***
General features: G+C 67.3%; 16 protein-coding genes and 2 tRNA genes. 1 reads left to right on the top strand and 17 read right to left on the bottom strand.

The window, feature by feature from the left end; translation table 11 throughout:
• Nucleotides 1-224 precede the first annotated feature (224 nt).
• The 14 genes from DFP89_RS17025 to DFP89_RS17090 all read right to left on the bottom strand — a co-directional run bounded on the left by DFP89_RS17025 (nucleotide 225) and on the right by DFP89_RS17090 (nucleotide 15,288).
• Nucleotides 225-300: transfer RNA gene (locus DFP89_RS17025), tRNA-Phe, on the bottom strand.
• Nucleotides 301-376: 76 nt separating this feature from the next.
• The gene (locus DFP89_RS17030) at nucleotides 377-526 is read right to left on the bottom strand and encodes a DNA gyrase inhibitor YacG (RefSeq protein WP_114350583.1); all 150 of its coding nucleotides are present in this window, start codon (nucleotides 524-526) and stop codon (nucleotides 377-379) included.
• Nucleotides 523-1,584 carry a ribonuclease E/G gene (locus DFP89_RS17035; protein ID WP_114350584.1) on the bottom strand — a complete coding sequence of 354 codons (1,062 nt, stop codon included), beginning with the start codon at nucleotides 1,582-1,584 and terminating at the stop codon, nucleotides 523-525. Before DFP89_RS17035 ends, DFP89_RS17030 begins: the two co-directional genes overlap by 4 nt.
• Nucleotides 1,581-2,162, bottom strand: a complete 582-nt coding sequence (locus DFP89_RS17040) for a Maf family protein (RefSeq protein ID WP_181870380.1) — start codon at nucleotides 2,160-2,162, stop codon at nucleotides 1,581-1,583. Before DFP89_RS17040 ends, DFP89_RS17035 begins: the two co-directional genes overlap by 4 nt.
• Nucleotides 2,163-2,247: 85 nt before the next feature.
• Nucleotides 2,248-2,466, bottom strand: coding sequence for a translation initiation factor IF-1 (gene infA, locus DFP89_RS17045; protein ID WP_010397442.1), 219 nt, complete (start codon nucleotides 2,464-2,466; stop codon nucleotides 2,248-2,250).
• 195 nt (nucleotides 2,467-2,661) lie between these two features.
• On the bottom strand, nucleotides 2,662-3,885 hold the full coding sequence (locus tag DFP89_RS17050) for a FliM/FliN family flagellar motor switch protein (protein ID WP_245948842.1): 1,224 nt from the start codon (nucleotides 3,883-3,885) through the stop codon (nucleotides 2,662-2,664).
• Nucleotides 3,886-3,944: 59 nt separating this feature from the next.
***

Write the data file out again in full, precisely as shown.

General features: G+C 67.3%; 16 protein-coding genes and 2 tRNA genes. 1 reads left to right on the top strand and 17 read right to left on the bottom strand.

The window, feature by feature from the left end; translation table 11 throughout:
• Nucleotides 1-224 precede the first annotated feature (224 nt).
• The 14 genes from DFP89_RS17025 to DFP89_RS17090 all read right to left on the bottom strand — a co-directional run bounded on the left by DFP89_RS17025 (nucleotide 225) and on the right by DFP89_RS17090 (nucleotide 15,288).
• Nucleotides 225-300: transfer RNA gene (locus DFP89_RS17025), tRNA-Phe, on the bottom strand.
• Nucleotides 301-376: 76 nt separating this feature from the next.
• The gene (locus DFP89_RS17030) at nucleotides 377-526 is read right to left on the bottom strand and encodes a DNA gyrase inhibitor YacG (RefSeq protein WP_114350583.1); all 150 of its coding nucleotides are present in this window, start codon (nucleotides 524-526) and stop codon (nucleotides 377-379) included.
• Nucleotides 523-1,584 carry a ribonuclease E/G gene (locus DFP89_RS17035; protein ID WP_114350584.1) on the bottom strand — a complete coding sequence of 354 codons (1,062 nt, stop codon included), beginning with the start codon at nucleotides 1,582-1,584 and terminating at the stop codon, nucleotides 523-525. Before DFP89_RS17035 ends, DFP89_RS17030 begins: the two co-directional genes overlap by 4 nt.
• Nucleotides 1,581-2,162, bottom strand: a complete 582-nt coding sequence (locus DFP89_RS17040) for a Maf family protein (RefSeq protein ID WP_181870380.1) — start codon at nucleotides 2,160-2,162, stop codon at nucleotides 1,581-1,583. Before DFP89_RS17040 ends, DFP89_RS17035 begins: the two co-directional genes overlap by 4 nt.
• Nucleotides 2,163-2,247: 85 nt before the next feature.
• Nucleotides 2,248-2,466, bottom strand: coding sequence for a translation initiation factor IF-1 (gene infA, locus DFP89_RS17045; protein ID WP_010397442.1), 219 nt, complete (start codon nucleotides 2,464-2,466; stop codon nucleotides 2,248-2,250).
• 195 nt (nucleotides 2,467-2,661) lie between these two features.
• On the bottom strand, nucleotides 2,662-3,885 hold the full coding sequence (locus tag DFP89_RS17050) for a FliM/FliN family flagellar motor switch protein (protein ID WP_245948842.1): 1,224 nt from the start codon (nucleotides 3,883-3,885) through the stop codon (nucleotides 2,662-2,664).
• Nucleotides 3,886-3,944: 59 nt separating this feature from the next.